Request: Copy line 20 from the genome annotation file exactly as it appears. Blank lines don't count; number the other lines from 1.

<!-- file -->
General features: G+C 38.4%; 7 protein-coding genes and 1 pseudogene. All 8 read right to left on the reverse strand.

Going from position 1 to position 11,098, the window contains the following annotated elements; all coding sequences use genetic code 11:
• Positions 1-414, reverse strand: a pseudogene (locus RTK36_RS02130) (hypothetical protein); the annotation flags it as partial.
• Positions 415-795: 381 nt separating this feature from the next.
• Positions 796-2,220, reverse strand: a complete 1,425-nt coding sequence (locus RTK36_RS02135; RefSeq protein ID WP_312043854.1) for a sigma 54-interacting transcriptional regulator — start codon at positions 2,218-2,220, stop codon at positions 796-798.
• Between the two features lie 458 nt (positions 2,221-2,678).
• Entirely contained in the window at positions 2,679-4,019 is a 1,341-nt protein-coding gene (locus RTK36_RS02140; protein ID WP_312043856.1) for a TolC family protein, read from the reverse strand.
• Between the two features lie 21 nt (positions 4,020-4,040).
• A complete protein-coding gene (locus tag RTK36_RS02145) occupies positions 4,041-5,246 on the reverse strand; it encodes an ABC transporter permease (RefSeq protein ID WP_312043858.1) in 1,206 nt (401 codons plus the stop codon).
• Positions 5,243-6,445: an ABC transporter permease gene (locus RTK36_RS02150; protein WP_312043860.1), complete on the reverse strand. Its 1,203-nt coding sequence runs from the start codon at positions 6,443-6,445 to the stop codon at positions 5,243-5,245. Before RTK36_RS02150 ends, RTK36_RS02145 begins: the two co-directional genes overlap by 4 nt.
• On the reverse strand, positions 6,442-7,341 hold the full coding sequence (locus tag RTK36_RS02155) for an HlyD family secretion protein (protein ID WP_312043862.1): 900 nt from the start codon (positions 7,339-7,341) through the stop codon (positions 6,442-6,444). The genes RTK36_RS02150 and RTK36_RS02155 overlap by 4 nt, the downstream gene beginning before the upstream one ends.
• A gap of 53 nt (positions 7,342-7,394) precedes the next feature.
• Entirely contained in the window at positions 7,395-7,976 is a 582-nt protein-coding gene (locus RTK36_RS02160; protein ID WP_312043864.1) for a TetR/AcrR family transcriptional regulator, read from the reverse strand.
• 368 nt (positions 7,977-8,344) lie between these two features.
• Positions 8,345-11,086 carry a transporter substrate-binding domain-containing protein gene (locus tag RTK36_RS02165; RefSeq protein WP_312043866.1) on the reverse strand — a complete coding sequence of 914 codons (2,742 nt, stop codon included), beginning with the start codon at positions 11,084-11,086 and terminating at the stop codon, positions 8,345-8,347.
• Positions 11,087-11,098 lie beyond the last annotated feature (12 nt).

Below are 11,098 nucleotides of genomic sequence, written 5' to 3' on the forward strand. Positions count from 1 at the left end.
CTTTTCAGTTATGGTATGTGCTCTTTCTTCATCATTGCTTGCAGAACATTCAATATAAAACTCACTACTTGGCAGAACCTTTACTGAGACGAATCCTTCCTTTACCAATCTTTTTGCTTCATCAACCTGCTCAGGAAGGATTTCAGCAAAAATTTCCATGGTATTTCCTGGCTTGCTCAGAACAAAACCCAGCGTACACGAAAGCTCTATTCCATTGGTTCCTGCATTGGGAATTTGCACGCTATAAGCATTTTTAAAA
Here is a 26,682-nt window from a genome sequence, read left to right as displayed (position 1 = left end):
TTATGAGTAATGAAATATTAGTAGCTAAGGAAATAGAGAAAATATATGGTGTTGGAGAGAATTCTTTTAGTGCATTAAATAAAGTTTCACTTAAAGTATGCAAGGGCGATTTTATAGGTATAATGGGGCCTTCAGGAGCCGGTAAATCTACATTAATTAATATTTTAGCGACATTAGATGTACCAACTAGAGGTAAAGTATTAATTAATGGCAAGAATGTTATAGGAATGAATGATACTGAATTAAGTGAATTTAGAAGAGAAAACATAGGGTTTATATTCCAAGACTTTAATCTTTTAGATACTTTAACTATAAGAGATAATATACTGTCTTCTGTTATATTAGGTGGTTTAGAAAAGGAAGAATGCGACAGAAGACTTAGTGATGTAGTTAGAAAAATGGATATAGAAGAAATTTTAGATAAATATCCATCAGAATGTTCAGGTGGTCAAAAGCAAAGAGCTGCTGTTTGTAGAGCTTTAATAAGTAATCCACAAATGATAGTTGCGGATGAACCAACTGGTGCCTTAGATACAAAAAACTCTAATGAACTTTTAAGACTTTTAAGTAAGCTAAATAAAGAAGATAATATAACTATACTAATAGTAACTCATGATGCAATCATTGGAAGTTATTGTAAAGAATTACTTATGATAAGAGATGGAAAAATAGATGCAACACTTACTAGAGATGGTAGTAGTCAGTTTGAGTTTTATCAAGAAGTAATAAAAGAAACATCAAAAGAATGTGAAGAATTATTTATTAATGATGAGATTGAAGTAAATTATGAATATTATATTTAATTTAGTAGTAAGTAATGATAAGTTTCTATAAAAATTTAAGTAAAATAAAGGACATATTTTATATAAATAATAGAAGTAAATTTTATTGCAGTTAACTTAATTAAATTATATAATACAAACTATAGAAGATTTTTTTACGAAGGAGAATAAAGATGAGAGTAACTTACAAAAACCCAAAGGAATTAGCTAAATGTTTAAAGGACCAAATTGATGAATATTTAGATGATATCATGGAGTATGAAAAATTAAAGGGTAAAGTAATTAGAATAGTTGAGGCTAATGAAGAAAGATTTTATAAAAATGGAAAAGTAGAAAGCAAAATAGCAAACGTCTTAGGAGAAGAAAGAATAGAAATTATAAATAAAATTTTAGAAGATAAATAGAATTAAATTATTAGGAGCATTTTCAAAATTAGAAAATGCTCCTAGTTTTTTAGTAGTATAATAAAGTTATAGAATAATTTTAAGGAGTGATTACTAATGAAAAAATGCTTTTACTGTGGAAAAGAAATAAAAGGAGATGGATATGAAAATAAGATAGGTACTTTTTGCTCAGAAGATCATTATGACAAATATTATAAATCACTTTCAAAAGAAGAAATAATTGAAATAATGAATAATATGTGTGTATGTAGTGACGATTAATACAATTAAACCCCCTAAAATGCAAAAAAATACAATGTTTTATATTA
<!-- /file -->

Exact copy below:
TTATGAGTAATGAAATATTAGTAGCTAAGGAAATAGAGAAAATATATGGTGTTGGAGAGAATTCTTTTAGTGCATTAAATAAAGTTTCACTTAAAGTATGCAAGGGCGATTTTATAGGTATAATGGGGCCTTCAGGAGCCGGTAAATCTACATTAATTAATATTTTAGCGACATTAGATGTACCAACTAGAGGTAAAGTATTAATTAATGGCAAGAATGTTATAGGAATGAATGATACTGAATTAAGTGAATTTAGAAGAGAAAACATAGGGTTTATATTCCAAGACTTTAATCTTTTAGATACTTTAACTATAAGAGATAATATACTGTCTTCTGTTATATTAGGTGGTTTAGAAAAGGAAGAATGCGACAGAAGACTTAGTGATGTAGTTAGAAAAATGGATATAGAAGAAATTTTAGATAAATATCCATCAGAATGTTCAGGTGGTCAAAAGCAAAGAGCTGCTGTTTGTAGAGCTTTAATAAGTAATCCACAAATGATAGTTGCGGATGAACCAACTGGTGCCTTAGATACAAAAAACTCTAATGAACTTTTAAGACTTTTAAGTAAGCTAAATAAAGAAGATAATATAACTATACTAATAGTAACTCATGATGCAATCATTGGAAGTTATTGTAAAGAATTACTTATGATAAGAGATGGAAAAATAGATGCAACACTTACTAGAGATGGTAGTAGTCAGTTTGAGTTTTATCAAGAAGTAATAAAAGAAACATCAAAAGAATGTGAAGAATTATTTATTAATGATGAGATTGAAGTAAATTATGAATATTATATTTAATTTAGTAGTAAGTAATGATAAGTTTCTATAAAAATTTAAGTAAAATAAAGGACATATTTTATATAAATAATAGAAGTAAATTTTATTGCAGTTAACTTAATTAAATTATATAATACAAACTATAGAAGATTTTTTTACGAAGGAGAATAAAGATGAGAGTAACTTACAAAAACCCAAAGGAATTAGCTAAATGTTTAAAGGACCAAATTGATGAATATTTAGATGATATCATGGAGTATGAAAAATTAAAGGGTAAAGTAATTAGAATAGTTGAGGCTAATGAAGAAAGATTTTATAAAAATGGAAAAGTAGAAAGCAAAATAGCAAACGTCTTAGGAGAAGAAAGAATAGAAATTATAAATAAAATTTTAGAAGATAAATAGAATTAAATTATTAGGAGCATTTTCAAAATTAGAAAATGCTCCTAGTTTTTTAGTAGTATAATAAAGTTATAGAATAATTTTAAGGAGTGATTACTAATGAAAAAATGCTTTTACTGTGGAAAAGAAATAAAAGGAGATGGATATGAAAATAAGATAGGTACTTTTTGCTCAGAAGATCATTATGACAAATATTATAAATCACTTTCAAAAGAAGAAATAATTGAAATAATGAATAATATGTGTGTATGTAGTGACGATTAATACAATTAAACCCCCTAAAATGCAAAAAAATACAATGTTTTATATTA